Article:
Project Lodestar was a plan by the Brown & Williamson Tobacco Company (B&W) to increase "smoker concern" among Kuwaiti smokers in order to drive them toward their "low delivery" products, among which sales had been lacking.
Tobacco ads and promotions were banned in Kuwait, so B&W had to use alternative channels to increase "smoker concern, " like press releases, distribution of leaflets to consumers at "key crowded spots," dropping leaflets on the desks of employees in business offices and by contacting women at home.
The number and types of tobacco promotions banned in Kuwait in 1983 gives an idea how much importance the Kuwaiti government gave to protecting its citizens from cigarette marketing:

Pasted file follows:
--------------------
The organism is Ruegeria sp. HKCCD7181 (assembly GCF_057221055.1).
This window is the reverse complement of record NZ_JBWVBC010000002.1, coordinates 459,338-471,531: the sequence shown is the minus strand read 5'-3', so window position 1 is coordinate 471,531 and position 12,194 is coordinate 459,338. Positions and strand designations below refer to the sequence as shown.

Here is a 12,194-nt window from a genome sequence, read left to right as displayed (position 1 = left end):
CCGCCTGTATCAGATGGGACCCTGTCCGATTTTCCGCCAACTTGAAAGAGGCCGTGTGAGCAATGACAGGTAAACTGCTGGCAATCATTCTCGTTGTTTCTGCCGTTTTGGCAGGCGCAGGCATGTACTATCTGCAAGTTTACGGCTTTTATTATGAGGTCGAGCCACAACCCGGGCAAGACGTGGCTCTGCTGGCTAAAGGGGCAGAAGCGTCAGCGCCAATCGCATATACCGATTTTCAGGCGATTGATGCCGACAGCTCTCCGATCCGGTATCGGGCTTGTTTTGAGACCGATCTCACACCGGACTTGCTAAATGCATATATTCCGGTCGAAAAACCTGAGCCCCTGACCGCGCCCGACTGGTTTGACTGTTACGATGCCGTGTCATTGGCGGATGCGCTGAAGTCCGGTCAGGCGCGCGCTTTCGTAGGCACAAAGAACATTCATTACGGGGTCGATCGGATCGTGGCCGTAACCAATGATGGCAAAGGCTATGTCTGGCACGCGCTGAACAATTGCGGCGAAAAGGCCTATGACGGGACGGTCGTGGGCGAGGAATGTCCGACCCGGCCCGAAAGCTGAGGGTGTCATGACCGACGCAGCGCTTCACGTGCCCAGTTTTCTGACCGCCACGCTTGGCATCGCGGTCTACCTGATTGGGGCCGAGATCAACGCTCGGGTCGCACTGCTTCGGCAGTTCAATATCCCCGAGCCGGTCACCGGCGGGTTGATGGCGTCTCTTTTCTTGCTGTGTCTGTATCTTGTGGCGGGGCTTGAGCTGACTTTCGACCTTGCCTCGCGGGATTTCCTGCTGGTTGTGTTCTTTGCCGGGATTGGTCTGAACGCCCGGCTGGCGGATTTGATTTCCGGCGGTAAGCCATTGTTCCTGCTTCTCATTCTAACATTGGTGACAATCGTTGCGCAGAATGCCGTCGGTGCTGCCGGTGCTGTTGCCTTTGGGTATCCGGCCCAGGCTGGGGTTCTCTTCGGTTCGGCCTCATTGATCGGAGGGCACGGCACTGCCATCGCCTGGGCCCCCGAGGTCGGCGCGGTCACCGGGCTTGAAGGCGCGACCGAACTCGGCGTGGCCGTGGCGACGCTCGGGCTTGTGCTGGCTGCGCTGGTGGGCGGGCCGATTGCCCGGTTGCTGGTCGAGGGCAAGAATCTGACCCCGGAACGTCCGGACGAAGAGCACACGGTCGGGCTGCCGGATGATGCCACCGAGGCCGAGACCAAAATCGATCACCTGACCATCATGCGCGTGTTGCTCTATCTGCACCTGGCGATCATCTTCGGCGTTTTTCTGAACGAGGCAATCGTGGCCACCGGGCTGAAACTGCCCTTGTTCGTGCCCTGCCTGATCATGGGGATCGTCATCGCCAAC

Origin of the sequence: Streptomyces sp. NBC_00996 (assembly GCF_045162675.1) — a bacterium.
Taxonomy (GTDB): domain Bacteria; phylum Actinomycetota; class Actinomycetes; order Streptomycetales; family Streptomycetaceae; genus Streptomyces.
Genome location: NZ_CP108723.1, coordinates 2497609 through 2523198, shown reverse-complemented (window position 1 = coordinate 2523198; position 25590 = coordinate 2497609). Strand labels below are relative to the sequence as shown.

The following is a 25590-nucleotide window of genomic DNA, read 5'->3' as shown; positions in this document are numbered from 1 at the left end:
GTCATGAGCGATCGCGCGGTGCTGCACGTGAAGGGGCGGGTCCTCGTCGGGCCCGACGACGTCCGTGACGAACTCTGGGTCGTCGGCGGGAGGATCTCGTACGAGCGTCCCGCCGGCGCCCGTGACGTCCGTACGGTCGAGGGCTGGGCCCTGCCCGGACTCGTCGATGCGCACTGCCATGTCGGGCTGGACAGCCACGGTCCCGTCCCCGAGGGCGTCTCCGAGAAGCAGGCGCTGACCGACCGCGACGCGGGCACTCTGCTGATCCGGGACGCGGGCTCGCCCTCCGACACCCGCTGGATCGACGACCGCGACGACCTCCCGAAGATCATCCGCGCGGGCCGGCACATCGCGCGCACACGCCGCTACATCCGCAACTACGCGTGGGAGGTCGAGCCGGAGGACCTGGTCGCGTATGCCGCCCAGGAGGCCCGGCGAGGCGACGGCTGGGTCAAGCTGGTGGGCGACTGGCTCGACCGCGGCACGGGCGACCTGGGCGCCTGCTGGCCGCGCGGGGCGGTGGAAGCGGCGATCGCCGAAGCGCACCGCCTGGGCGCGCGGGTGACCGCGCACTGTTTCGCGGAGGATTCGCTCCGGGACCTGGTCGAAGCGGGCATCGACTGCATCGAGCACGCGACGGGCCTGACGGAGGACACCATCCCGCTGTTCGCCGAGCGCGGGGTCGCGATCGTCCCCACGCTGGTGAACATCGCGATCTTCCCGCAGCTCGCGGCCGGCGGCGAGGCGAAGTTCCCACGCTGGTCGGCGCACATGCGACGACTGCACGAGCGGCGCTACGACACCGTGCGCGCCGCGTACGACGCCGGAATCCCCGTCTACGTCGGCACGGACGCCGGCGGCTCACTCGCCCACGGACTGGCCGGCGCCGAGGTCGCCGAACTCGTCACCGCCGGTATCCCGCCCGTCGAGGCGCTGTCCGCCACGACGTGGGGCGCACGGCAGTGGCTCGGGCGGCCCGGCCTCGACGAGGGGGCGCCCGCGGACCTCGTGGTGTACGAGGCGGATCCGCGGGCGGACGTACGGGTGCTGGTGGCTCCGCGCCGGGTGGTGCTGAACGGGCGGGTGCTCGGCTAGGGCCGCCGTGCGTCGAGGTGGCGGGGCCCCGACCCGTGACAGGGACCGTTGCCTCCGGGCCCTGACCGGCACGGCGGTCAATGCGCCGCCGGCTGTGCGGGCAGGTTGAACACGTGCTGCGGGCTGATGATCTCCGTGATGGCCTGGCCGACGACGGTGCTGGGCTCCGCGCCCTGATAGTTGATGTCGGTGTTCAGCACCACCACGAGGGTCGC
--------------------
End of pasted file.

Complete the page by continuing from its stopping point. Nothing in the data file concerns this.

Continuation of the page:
- "Packaging - All packs must carry a health warning... Advertising TV - Tobacco ads banned in 1976 Radio - No commercial stations Cinema - Banned 1976 Outdoor - Banned June 1980 Press - April 1976, ads have to be approved by the Minister of Health. Image campaigns banned... Warning clause must appear in all ads...Must be 10% of space...Warning to be same size as brand name...In-Store branded furniture- banned. Sampling - In stores -- banned. Promotions - Added value and proof of purchase -- banned. Sponsorships -- Sports --banned..."
One objective of Project Lodestar was to
- "Stimulate concern among less aware consumers..."
Another part of the plan involved recruiting assistance from the major anti-tobacco group in Kuwait:
- "Lobby [the Kuwaiti Anti-Smoking] Society to emphasize low delivery brand alternatives for concerned smokers who do not want to quit smoking..."
These activities were to take place despite the fact that the government sentiment in Kuwait was strongly anti-tobacco and the Kuwaiti Minister of Health had not endorsed low tar and nicotine cigarettes.
Title PROJECT LODESTAR
Type MARKETING REPORT
Collection Brown & Williamson
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